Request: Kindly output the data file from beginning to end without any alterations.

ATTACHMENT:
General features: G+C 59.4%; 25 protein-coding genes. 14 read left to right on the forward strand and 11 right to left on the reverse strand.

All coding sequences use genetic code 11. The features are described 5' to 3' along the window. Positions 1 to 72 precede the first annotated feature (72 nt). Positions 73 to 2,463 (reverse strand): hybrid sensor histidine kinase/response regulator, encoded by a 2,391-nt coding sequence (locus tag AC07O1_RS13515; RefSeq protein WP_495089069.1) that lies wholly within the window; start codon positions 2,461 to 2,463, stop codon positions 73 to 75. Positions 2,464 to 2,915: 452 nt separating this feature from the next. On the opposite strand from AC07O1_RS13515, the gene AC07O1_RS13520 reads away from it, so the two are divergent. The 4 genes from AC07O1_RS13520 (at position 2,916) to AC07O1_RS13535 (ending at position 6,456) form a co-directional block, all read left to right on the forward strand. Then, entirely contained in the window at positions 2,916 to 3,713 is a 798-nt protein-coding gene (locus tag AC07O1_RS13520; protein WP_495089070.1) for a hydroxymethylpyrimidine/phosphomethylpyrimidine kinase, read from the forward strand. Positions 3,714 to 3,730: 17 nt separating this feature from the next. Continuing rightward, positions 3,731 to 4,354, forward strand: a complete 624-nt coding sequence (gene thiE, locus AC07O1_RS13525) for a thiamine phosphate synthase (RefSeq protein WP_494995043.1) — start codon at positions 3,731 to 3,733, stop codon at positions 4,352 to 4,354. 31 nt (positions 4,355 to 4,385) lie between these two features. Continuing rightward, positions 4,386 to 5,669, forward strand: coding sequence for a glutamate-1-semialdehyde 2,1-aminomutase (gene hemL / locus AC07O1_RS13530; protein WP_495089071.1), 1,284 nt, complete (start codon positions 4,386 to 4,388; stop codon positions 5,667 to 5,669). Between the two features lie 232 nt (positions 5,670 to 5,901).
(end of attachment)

General features: G+C 59.4%; 25 protein-coding genes. 14 read left to right on the forward strand and 11 right to left on the reverse strand.

All coding sequences use genetic code 11. The features are described 5' to 3' along the window. Positions 1 to 72 precede the first annotated feature (72 nt). Positions 73 to 2,463 (reverse strand): hybrid sensor histidine kinase/response regulator, encoded by a 2,391-nt coding sequence (locus tag AC07O1_RS13515; RefSeq protein WP_495089069.1) that lies wholly within the window; start codon positions 2,461 to 2,463, stop codon positions 73 to 75. Positions 2,464 to 2,915: 452 nt separating this feature from the next. On the opposite strand from AC07O1_RS13515, the gene AC07O1_RS13520 reads away from it, so the two are divergent. The 4 genes from AC07O1_RS13520 (at position 2,916) to AC07O1_RS13535 (ending at position 6,456) form a co-directional block, all read left to right on the forward strand. Then, entirely contained in the window at positions 2,916 to 3,713 is a 798-nt protein-coding gene (locus tag AC07O1_RS13520; protein WP_495089070.1) for a hydroxymethylpyrimidine/phosphomethylpyrimidine kinase, read from the forward strand. Positions 3,714 to 3,730: 17 nt separating this feature from the next. Continuing rightward, positions 3,731 to 4,354, forward strand: a complete 624-nt coding sequence (gene thiE, locus AC07O1_RS13525) for a thiamine phosphate synthase (RefSeq protein WP_494995043.1) — start codon at positions 3,731 to 3,733, stop codon at positions 4,352 to 4,354. 31 nt (positions 4,355 to 4,385) lie between these two features. Continuing rightward, positions 4,386 to 5,669, forward strand: coding sequence for a glutamate-1-semialdehyde 2,1-aminomutase (gene hemL / locus AC07O1_RS13530; protein WP_495089071.1), 1,284 nt, complete (start codon positions 4,386 to 4,388; stop codon positions 5,667 to 5,669). Between the two features lie 232 nt (positions 5,670 to 5,901).